This was a retirement piece that I didn't think I would be writing so quickly.
Following wins in the Preakness and the Haskell and a fourth place finish in the Breeders' Cup Classic, it was assumed that Lookin At Lucky would be at the head of the class going into his four-year-old season in 2011. Instead, he was sold to Coolmore and raced to the breeding shed in order to start churning out little horses.
There has been no announcement of injury or sickness to Lookin At Lucky, and quotes from Bob Baffert in the Blood-Horse indicate that the horses is entirely sound. Injury was an unlikely reason as I seriously doubt that Coolmore would be plopping down what is sure to be a decent chunk of change in order to get their hands on him if something was physically wrong. Instead, it looks like the same old, same old from the breeding industry and their excitement to add to their farm. Below is the quote from Coolmore regarding the acquisition of Lookin At Lucky from that same BloodHorse.com article:
"The purchase of Lookin At Lucky underlines Coolmore's commitment to stay at the forefront of American breeding, and we couldn't be more delighted to add him to the team," said Dermot Ryan, Ashford Stud's manager. "His race record is outstanding and his pedigree contains Mr. Prospector and Danzig, two of the most potent forces of the last 30 years or so." (Emphasis added)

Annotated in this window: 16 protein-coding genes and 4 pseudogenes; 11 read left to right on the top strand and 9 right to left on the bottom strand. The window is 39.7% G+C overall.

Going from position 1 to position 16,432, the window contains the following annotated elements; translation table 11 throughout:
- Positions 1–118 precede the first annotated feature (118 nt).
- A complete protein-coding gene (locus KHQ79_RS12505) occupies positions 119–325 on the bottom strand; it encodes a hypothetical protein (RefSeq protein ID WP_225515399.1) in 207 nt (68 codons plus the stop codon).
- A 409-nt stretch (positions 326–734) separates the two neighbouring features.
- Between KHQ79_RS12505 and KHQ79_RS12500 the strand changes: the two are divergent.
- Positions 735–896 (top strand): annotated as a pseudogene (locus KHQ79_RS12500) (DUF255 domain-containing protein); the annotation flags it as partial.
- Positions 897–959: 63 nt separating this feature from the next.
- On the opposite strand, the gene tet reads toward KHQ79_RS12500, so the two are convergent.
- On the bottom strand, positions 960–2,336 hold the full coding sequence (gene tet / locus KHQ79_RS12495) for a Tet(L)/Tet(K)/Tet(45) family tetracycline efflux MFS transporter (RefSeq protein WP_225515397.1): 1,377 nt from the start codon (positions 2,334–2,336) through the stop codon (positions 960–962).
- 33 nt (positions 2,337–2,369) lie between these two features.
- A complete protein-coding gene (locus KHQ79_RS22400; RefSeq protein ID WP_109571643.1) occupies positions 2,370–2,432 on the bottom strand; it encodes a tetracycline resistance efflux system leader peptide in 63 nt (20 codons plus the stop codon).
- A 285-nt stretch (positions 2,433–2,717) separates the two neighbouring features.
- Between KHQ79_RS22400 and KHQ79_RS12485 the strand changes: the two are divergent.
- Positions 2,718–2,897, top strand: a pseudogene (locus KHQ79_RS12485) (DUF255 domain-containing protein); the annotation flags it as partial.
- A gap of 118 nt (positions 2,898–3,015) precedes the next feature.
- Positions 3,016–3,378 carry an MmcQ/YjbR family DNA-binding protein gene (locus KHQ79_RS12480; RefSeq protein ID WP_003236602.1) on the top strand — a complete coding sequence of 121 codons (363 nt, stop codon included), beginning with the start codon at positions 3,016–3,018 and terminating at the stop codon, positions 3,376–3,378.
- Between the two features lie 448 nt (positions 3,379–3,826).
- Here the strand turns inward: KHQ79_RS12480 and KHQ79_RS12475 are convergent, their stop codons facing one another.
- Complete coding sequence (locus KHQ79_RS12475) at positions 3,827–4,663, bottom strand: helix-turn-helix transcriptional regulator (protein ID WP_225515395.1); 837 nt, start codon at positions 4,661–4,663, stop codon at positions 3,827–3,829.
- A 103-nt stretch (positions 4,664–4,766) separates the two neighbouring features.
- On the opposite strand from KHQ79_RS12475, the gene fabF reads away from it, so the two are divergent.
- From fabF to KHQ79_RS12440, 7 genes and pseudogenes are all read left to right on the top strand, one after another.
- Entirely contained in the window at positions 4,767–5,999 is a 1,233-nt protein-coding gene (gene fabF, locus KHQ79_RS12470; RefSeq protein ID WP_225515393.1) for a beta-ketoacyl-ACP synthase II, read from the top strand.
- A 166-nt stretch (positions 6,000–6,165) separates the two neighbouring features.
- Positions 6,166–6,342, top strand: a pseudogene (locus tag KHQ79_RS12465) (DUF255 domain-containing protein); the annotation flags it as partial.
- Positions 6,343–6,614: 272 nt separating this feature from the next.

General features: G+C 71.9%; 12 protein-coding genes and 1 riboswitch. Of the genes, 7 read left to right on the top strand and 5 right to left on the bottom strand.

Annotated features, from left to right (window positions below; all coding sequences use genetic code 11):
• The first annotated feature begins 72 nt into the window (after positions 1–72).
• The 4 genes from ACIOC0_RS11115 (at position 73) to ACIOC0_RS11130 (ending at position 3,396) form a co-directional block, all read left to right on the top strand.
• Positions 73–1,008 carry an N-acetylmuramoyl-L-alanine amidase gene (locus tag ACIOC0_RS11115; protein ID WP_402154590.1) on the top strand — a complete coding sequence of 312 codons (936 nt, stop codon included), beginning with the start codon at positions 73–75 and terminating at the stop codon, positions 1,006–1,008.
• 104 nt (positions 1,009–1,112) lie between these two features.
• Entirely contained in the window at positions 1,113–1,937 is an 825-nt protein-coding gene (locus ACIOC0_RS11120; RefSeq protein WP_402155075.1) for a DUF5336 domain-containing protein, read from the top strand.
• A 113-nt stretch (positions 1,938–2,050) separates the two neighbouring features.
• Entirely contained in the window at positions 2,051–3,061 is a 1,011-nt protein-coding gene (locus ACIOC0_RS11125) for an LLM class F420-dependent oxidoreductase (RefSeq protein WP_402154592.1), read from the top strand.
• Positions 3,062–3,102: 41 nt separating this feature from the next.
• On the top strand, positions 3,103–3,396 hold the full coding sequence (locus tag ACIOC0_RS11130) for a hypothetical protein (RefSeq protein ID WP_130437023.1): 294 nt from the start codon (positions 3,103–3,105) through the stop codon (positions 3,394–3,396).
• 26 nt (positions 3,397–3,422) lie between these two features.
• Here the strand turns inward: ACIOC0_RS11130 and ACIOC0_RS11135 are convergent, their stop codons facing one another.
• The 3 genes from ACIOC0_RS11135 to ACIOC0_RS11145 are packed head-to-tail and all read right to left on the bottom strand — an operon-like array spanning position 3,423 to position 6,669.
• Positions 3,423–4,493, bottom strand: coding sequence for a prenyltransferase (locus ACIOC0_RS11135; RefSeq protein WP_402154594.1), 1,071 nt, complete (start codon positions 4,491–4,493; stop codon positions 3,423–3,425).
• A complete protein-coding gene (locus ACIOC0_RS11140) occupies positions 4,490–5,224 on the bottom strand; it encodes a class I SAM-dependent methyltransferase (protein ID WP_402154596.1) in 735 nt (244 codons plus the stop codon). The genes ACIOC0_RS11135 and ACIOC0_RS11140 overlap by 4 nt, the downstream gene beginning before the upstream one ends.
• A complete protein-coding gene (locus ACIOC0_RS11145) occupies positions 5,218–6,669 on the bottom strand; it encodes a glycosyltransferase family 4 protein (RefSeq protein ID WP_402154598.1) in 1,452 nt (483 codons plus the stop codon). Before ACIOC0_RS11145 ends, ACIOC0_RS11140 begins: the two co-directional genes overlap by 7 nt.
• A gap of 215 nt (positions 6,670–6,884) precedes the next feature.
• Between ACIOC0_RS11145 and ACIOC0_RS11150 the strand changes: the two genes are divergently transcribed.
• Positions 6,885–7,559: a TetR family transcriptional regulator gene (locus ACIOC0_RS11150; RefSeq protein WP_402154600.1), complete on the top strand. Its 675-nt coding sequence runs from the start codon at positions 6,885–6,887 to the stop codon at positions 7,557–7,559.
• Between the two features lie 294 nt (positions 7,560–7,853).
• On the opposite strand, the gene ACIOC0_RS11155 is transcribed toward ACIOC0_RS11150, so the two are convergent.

Not to pick on Coolmore, cause they are not the only ones with this problem, but it would be nice if they were as committed to American racing as they are American breeding. But maybe that's just me.
As a horse racing fan I'm not sure which is more frustrating: horses retired due to injury or due to the allure of stud fees. Both are so common that I should be used to news like this but, honestly, it's still a disappointment. Sometimes it's much easier to simply follow low-level claimers.
In terms of the big picture, the 2011 older horse division will be about as thin as it can be on returning talent. In essence it's Fly Down and a bunch of horses that don't really fit in the Classic division. Paddy O'Prado is better on turf. First Dude? Well, the list of horses he's finished 2nd to this past year are dwindling fast. Sidney's Candy is, in my opinion, not a 10 furlong horse and is clearly better on the grass at a mile. Morning Line? The Dirt Mile was the right spot for him; seems like a stretch for the Classic. Who else is there? Twirling Candy? Seems like he's another that's better on grass. Apart? He was solid in the Super Derby but there wasn't a whole lot behind him that day.
Perhaps Zenyatta should have come back for one more year.